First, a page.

Loan Modification in The United States - IndyMAC Plan

IndyMAC Plan

With the George W. Bush administration refusing to enact FDIC Chairwoman Sheila Bair's controversial loan modification plan, lawmakers are taking matters into their own hands.

  • Offer proactive workout solutions designed to address borrowers who have the willingness but limited capacity to pay.
  1. Return the loan to a current status.
  2. Capitalize delinquent interest and escrow.
  3. Modify the loan terms based on waterfalls, starting at a front-end 38 percent HTI ratio down to a 31 percent HTI ratio subject to a formal net present value (NPV) floor.
  4. Reduce interest rate to as low as 3 percent.
  5. Extend, if necessary, the amortization and/or term of the loan to 40 years.
  6. Forbear principal if necessary.
  • Provide borrowers the opportunity to stay in their home while making an affordable payment for the life of the loan.
  1. Require the borrower to make one payment at the time of the modification.
  2. Cap the interest rate at the Freddie Mac Weekly Survey rate effective as required to meet the target HTI ratio, fixing the adjusted rate and monthly payment amount for 5 years.
  3. Step up the initial interest rate gradually starting in year 6 by increasing it one percentage point each year until reaching the Freddie Mac Weekly Survey rate cap.
  • Use a financial model with supportable assumptions to ensure investor interests are protected.
  1. Input borrower specific income information into the NPV Tool, which provides a real-time workout solution.
  2. Perform automated loan level underwriting across large segments of the portfolio to support pre-approved bulk mailings.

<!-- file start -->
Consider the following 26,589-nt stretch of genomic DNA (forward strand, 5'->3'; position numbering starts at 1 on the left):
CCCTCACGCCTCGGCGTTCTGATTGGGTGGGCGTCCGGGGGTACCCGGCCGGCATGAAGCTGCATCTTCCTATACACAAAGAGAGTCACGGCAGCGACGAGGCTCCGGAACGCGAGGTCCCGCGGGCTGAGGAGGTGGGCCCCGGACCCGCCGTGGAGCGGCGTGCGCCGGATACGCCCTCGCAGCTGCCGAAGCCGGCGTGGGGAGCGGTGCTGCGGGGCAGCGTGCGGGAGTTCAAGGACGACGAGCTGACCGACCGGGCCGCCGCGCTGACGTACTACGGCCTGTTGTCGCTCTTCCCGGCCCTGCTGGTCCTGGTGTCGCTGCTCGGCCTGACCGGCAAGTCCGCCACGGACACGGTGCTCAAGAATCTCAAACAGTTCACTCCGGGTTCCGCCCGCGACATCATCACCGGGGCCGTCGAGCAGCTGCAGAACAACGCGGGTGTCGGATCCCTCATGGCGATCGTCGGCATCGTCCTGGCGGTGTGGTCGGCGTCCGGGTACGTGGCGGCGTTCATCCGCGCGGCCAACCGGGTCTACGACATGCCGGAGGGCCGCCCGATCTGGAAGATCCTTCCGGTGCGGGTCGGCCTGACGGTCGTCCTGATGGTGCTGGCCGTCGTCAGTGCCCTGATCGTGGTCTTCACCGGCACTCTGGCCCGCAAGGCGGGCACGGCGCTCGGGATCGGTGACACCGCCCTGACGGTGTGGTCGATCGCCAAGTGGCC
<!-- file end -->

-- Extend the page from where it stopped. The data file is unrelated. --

3. Verify income information the borrower provided via check stubs, tax returns, and/or bank statements.
  4. Compare the cost of foreclosure to mitigate losses.
  5. Mandate that the cost of the modification must be less than the estimated foreclosure loss.
  • Borrower eligibility
  1. The loan is at least 60 days delinquent where the loan is considered one day delinquent on the day following the next payment due date. Many servicing contracts often contain a standard clause allowing the servicer to modify seriously delinquent or defaulted mortgages, or mortgages where default is “reasonably foreseeable”.
  2. Foreclosure sale is not imminent and the borrower is currently not in bankruptcy, or has not been discharged from Chapter 7 bankruptcy since the loan was originated.
  3. The loan was not originated as a second home or an investment property.

"We (IndyMac Bank) commend FDIC Chairman Sheila Bair for her leadership in developing a systematic loan modification protocol. FHFA, the GSEs and HOPE NOW relied heavily on the IndyMac model in developing this new protocol". As history unfolds on the U.S. Housing and Finance crisis that caused the persistent recession, the (IndyMac Bank) bankruptcy and ensuing scandal are important to understand. A dynamic interplay between social good, capital ownership and the rule of law is ongoing in the U.S. experiment with the democratic process. Much of the business models of IndyMac and also the government backed FrannieMae and FreddieMac quasi-banks were based on concentrated debt. This model became very high risk as it was based on the faulty assumption that housing values would increase. In fact, the prevalence of their mortgages greatly fed the housing bubble with significant crossfunding and possible corruption to the government regulatory function through dramatic campaign funding contributions from these organizations. In the less regulated business climate of the late 1800s, speculative bubbles were corrected by painful financial panics. True understanding is yet to be documented for the speculative housing bubble of 2008, but federal government management has seemingly replaced the severity of a financial panic with a persistent yet less severe correction. This correction is becoming known at the Great Recession.

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